Lytix Biopharma AS
Lytix is based in Norway, with offices in Tromsø and Oslo. The company was created as a spinout from the University of Tromsø and the University Hospital of Northern-Norway in 2003 and leverages more than 12 years of academic and industry research. Lytix’ core competences comprise methods to identify the pharmacophore of natural bioactive peptides and to convert them into small synthetic drug leads. Lytix maintains a close contact with the University of Tromsø and its expertise in medicinal chemistry, structural biology and bio prospecting. The development programs are supported by high-quality international service providers in key areas such as formulation, chemical scale-up and preclinical development. The company is well funded and intends to pursue a co-development and outlicensing strategy.
A Novel Cancer Immuno Therapy
Despite many advances being made over the past years, cancer remains one of the major causes of death in the western world. Lytix has developed a novel drug class based on the definition of the antimicrobial and anti-cancer pharmacophore of lactoferricin. Systematic QSAR work has resulted in the synthesis of a series of broadly active anti-tumor drugs. Our lead candidate LTX-315 shows efficacy across a range of 40 tumor cell lines, including those that are resistant to established chemotherapy. In vivo studies in syngeneic mice show the potential for a rapid induction of necrosis as well as an immune-mediated, complete and stable tumor response. LTX-315 is currently being tested in a phase 1 clinical trial for the treatment of solid tumors.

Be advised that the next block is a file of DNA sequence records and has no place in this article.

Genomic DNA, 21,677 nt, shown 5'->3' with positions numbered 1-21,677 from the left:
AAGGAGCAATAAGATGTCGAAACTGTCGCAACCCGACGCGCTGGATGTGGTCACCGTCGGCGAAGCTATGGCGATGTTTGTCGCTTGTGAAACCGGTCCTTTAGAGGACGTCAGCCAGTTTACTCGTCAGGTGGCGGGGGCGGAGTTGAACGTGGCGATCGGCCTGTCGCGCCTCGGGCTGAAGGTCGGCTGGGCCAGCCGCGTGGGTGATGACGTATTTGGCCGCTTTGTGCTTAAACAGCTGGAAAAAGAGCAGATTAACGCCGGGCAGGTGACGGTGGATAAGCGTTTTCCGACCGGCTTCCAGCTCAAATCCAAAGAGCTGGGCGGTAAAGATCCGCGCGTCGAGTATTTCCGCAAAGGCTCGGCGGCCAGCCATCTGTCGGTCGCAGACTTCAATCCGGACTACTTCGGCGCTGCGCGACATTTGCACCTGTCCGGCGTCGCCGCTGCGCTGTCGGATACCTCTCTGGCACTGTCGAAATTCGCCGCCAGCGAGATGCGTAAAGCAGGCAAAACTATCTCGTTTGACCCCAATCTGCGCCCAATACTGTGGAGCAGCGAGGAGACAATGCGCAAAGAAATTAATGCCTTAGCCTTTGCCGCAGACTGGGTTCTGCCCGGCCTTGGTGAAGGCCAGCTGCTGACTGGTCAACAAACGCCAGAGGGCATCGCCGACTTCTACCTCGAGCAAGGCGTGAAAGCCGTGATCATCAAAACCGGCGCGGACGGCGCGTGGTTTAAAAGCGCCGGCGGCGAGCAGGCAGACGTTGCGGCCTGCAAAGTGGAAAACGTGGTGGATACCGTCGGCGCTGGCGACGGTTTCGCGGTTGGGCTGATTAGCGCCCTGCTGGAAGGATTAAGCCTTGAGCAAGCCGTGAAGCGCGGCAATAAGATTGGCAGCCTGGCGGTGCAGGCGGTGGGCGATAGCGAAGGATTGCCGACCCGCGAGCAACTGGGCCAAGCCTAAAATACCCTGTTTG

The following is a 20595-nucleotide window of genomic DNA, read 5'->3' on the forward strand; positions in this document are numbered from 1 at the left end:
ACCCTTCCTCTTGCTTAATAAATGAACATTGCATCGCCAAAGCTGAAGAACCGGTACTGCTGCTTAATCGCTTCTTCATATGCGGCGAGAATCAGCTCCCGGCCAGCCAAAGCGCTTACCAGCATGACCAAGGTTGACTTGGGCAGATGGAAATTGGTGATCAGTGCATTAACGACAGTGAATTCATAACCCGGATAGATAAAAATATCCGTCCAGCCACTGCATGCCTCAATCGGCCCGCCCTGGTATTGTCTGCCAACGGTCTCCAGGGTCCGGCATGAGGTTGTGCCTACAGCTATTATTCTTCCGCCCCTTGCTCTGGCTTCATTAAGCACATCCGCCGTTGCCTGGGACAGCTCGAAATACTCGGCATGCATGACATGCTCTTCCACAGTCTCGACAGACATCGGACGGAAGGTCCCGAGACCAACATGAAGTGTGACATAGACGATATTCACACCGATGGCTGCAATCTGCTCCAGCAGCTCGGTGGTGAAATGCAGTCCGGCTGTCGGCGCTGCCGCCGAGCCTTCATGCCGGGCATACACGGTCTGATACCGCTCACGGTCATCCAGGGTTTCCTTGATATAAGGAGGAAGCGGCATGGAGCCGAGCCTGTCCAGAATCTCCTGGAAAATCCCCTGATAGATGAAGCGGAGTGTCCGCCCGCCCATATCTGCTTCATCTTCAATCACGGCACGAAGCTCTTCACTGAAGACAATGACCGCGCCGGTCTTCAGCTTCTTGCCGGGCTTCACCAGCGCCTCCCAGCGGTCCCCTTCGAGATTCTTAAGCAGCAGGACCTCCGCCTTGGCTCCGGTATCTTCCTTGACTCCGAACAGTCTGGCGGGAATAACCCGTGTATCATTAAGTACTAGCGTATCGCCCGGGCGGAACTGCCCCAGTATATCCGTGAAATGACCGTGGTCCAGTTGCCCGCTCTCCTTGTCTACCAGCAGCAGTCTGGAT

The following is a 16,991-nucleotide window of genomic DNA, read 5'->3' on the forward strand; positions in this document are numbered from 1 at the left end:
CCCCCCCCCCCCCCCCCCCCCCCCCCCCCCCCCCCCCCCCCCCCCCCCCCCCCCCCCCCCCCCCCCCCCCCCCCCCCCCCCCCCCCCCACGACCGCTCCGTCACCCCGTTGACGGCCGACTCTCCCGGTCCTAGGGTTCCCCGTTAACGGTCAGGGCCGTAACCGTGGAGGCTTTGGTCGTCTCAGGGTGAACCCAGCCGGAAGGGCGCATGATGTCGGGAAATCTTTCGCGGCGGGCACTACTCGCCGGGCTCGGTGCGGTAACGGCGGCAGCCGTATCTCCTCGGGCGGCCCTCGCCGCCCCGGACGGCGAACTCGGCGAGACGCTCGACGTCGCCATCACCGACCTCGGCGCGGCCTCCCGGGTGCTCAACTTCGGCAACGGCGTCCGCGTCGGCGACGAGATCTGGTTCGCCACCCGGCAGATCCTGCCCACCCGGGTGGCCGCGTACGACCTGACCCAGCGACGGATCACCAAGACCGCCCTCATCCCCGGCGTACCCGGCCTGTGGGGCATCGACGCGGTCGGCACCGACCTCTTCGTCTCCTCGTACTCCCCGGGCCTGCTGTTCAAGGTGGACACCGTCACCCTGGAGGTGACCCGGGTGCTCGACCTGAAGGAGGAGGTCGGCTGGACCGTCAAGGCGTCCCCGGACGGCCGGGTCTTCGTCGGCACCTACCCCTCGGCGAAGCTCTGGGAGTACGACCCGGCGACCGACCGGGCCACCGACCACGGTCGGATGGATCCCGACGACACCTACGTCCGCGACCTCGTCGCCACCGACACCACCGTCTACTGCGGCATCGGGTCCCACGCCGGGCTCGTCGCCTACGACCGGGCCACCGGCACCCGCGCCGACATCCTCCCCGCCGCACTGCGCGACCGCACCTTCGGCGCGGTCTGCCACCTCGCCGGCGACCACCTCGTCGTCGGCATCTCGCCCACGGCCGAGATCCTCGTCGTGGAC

A Broad Spectrum Antimicrobial Agent
Lytix’ antimicrobial lead candidate (LTX-109) is designed to combat typical hospital infections such as methicillin-resistant Staphylococcus aureus (MRSA) as well as Streptococci and Pseudomonas. Intriguingly, the compound shows excellent efficacy also against various fungal and yeast species, underscoring it´s broadly effective biophysical mode of action. Efficacy of the product is not affected by established resistance, nor is there a propensity to develop new resistance in the strains tested. LTX-109 is currently being tested in a phase 2 clinical trial for the treatment of impetigo.
• Broad claims to novel pharmacophore
• Lytic – membrane lysing (biophysical) mode of action
• Low propensity for resistance
• Defined (membrane) target
• Broad spectrum of activity
• Outstanding efficacy in animal models
• Fully synthetic, low molecular weight drugs